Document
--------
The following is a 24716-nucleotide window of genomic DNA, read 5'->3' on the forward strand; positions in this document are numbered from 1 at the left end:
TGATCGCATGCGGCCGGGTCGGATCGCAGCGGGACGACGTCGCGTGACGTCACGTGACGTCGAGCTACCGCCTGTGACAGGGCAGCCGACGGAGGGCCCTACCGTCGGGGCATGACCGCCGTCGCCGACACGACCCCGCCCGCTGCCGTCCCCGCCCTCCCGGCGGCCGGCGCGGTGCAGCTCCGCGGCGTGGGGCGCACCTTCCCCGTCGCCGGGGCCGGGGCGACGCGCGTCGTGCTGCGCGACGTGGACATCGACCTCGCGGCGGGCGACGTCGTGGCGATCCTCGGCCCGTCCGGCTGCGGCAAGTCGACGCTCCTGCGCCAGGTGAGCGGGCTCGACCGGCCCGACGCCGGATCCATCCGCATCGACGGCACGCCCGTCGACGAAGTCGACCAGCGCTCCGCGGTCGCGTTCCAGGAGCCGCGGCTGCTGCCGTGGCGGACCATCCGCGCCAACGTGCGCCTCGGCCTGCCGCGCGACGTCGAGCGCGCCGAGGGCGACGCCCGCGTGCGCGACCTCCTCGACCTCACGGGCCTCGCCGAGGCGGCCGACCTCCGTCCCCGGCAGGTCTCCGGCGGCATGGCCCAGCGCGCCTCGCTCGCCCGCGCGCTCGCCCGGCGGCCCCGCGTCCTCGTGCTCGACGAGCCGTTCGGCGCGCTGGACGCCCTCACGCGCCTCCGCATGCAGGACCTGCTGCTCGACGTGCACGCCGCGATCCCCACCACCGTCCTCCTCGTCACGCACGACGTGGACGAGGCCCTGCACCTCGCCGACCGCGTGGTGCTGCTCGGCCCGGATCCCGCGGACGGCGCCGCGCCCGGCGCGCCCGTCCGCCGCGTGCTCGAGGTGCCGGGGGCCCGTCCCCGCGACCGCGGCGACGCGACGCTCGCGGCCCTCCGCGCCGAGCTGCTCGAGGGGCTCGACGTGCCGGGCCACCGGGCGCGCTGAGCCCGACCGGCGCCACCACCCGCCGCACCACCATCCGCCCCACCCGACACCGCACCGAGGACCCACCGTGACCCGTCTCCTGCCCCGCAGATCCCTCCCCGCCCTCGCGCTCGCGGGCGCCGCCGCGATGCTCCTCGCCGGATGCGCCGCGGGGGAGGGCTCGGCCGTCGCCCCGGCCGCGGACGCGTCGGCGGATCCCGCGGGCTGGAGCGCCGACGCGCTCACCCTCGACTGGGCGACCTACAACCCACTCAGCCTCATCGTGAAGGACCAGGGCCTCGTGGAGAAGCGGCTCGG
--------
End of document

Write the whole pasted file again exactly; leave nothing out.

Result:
The following is a 24716-nucleotide window of genomic DNA, read 5'->3' on the forward strand; positions in this document are numbered from 1 at the left end:
TGATCGCATGCGGCCGGGTCGGATCGCAGCGGGACGACGTCGCGTGACGTCACGTGACGTCGAGCTACCGCCTGTGACAGGGCAGCCGACGGAGGGCCCTACCGTCGGGGCATGACCGCCGTCGCCGACACGACCCCGCCCGCTGCCGTCCCCGCCCTCCCGGCGGCCGGCGCGGTGCAGCTCCGCGGCGTGGGGCGCACCTTCCCCGTCGCCGGGGCCGGGGCGACGCGCGTCGTGCTGCGCGACGTGGACATCGACCTCGCGGCGGGCGACGTCGTGGCGATCCTCGGCCCGTCCGGCTGCGGCAAGTCGACGCTCCTGCGCCAGGTGAGCGGGCTCGACCGGCCCGACGCCGGATCCATCCGCATCGACGGCACGCCCGTCGACGAAGTCGACCAGCGCTCCGCGGTCGCGTTCCAGGAGCCGCGGCTGCTGCCGTGGCGGACCATCCGCGCCAACGTGCGCCTCGGCCTGCCGCGCGACGTCGAGCGCGCCGAGGGCGACGCCCGCGTGCGCGACCTCCTCGACCTCACGGGCCTCGCCGAGGCGGCCGACCTCCGTCCCCGGCAGGTCTCCGGCGGCATGGCCCAGCGCGCCTCGCTCGCCCGCGCGCTCGCCCGGCGGCCCCGCGTCCTCGTGCTCGACGAGCCGTTCGGCGCGCTGGACGCCCTCACGCGCCTCCGCATGCAGGACCTGCTGCTCGACGTGCACGCCGCGATCCCCACCACCGTCCTCCTCGTCACGCACGACGTGGACGAGGCCCTGCACCTCGCCGACCGCGTGGTGCTGCTCGGCCCGGATCCCGCGGACGGCGCCGCGCCCGGCGCGCCCGTCCGCCGCGTGCTCGAGGTGCCGGGGGCCCGTCCCCGCGACCGCGGCGACGCGACGCTCGCGGCCCTCCGCGCCGAGCTGCTCGAGGGGCTCGACGTGCCGGGCCACCGGGCGCGCTGAGCCCGACCGGCGCCACCACCCGCCGCACCACCATCCGCCCCACCCGACACCGCACCGAGGACCCACCGTGACCCGTCTCCTGCCCCGCAGATCCCTCCCCGCCCTCGCGCTCGCGGGCGCCGCCGCGATGCTCCTCGCCGGATGCGCCGCGGGGGAGGGCTCGGCCGTCGCCCCGGCCGCGGACGCGTCGGCGGATCCCGCGGGCTGGAGCGCCGACGCGCTCACCCTCGACTGGGCGACCTACAACCCACTCAGCCTCATCGTGAAGGACCAGGGCCTCGTGGAGAAGCGGCTCGG